After an afternoon and early evening of rain, some heavy, some just a light drizzle I walked out from Titley to brave the elements. Did I want to go out or not? Would I get absolutely soaked? With only about an hour and half of daylight left I was cutting it a bit fine but decided to go out and make the most of the first evening of our holiday.
The rain gently clears and I walk down the puddled roads and through rain-soaked fields. It was warm but still very overcast. I walk alongside a wooded, disused railway line behind me - I am on the lee-ward side, sheltered from the evening breeze that ripples through the high branches. Whoosh! Something flies right past me about six feet away at waist level. A quick dark shape. Too big for a bat I think - perhaps a sparrowhawk? The evening darkness approaches and I can barely see to write in my sketchbook. I sit under an oak tree at the corner of a field. I see bats darting above me against the heavy grey sky, flitting here and there - so fast. How do they see their landscape I wonder? Are they roosting in the old trees around me? They fly past with just a faint flutter. All is quiet, apart from the breeze and water drops falling off the wet branches above me.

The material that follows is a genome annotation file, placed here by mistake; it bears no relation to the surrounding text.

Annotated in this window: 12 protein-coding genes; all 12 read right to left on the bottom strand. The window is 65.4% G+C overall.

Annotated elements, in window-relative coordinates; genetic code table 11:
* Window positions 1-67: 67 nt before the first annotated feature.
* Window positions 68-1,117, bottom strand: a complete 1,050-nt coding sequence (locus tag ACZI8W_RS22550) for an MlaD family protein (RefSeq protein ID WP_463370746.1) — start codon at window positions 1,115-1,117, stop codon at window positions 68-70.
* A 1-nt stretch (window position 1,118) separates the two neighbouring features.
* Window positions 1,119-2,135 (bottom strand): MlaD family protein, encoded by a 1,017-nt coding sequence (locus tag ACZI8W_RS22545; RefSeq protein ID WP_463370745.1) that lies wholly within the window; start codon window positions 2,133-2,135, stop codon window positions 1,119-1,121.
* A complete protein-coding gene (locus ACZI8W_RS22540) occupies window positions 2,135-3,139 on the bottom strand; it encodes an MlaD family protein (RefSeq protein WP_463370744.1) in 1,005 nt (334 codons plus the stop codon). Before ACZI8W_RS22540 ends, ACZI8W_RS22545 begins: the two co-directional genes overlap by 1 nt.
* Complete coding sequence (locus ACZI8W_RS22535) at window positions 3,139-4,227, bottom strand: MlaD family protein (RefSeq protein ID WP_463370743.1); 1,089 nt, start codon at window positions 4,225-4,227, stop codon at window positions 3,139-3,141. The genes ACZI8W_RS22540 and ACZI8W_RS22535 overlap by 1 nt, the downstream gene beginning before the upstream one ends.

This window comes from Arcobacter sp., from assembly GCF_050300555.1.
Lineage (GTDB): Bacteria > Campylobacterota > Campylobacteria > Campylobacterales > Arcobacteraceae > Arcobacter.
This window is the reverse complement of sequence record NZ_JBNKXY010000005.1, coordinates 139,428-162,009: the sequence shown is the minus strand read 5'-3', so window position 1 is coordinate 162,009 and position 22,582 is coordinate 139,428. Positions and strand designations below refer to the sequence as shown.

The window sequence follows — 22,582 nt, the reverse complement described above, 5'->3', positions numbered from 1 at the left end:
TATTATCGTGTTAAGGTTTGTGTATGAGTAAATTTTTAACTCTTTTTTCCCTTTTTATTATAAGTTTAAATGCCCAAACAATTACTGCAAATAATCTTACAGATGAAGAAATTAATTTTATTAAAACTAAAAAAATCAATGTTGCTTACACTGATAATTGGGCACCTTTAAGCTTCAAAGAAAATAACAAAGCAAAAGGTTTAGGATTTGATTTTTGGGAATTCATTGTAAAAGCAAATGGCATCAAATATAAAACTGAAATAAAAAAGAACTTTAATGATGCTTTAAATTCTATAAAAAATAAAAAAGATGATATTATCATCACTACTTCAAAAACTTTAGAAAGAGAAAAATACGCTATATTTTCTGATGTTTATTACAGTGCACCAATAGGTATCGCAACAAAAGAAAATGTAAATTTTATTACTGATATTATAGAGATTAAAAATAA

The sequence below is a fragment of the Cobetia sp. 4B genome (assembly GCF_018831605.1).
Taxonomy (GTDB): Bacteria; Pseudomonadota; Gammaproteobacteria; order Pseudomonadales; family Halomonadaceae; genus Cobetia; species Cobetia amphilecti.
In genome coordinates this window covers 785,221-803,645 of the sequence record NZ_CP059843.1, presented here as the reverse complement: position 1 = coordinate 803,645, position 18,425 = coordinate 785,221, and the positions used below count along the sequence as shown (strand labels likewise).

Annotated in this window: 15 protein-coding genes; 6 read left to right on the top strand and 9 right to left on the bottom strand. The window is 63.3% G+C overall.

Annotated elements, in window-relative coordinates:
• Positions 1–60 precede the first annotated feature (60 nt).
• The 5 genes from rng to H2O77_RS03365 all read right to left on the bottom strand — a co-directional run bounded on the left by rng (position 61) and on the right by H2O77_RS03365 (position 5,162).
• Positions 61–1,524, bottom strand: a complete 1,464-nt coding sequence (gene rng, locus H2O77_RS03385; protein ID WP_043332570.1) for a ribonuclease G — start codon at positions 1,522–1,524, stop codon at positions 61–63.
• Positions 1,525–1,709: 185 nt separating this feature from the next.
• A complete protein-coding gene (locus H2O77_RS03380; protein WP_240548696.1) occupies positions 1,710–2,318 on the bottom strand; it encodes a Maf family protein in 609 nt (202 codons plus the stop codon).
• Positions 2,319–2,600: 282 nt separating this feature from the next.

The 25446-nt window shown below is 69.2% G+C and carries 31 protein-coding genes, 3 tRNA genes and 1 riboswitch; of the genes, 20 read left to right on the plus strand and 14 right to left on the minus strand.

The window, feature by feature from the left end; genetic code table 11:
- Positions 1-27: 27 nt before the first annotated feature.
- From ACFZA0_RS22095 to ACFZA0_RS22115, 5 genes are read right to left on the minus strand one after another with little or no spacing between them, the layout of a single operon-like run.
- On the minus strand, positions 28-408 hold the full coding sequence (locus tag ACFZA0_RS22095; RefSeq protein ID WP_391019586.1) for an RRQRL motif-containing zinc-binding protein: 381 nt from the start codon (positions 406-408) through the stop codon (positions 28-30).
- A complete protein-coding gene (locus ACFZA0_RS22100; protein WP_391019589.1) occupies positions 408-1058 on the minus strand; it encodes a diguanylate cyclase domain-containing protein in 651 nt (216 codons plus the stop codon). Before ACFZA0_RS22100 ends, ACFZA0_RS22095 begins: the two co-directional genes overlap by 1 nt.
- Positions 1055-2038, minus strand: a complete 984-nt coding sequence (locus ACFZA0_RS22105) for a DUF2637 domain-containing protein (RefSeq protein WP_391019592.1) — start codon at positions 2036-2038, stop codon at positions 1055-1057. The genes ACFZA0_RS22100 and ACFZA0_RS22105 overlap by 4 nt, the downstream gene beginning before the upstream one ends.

Learn to observe, even in the most mundane places. I am in a simple corner of a field and yet surrounded by so much.
A light appears on a hill a couple of miles away. Why so bright? Why do I need to see it?
How is my perception changing of the way I interpret the landscapes I am in?
I walk back down the tiny country lane. I smell the bracken and honeysuckle. I notice the movement of the hedgerow leaves against the sky. The song of the breeze. The sound of my boots crunching on the loose road stones and swishing through the puddles; the rustle of my coat, the flapping of my wet trousers around my legs and my breathing. The distant thumping of music, probably from a car. A pale moth flutters past in front on me.
As I approach the stream and the road crosses over the old stone bridge, I slow my walk to a silent meditative pace, making as little sound as possible. I stop on the bridge and acknowledge the presence of the water below me; from it comes and where it is going. I listen to the sound textures as the water tumbles over the stones - different either side of the bridge. I bow and thank the river.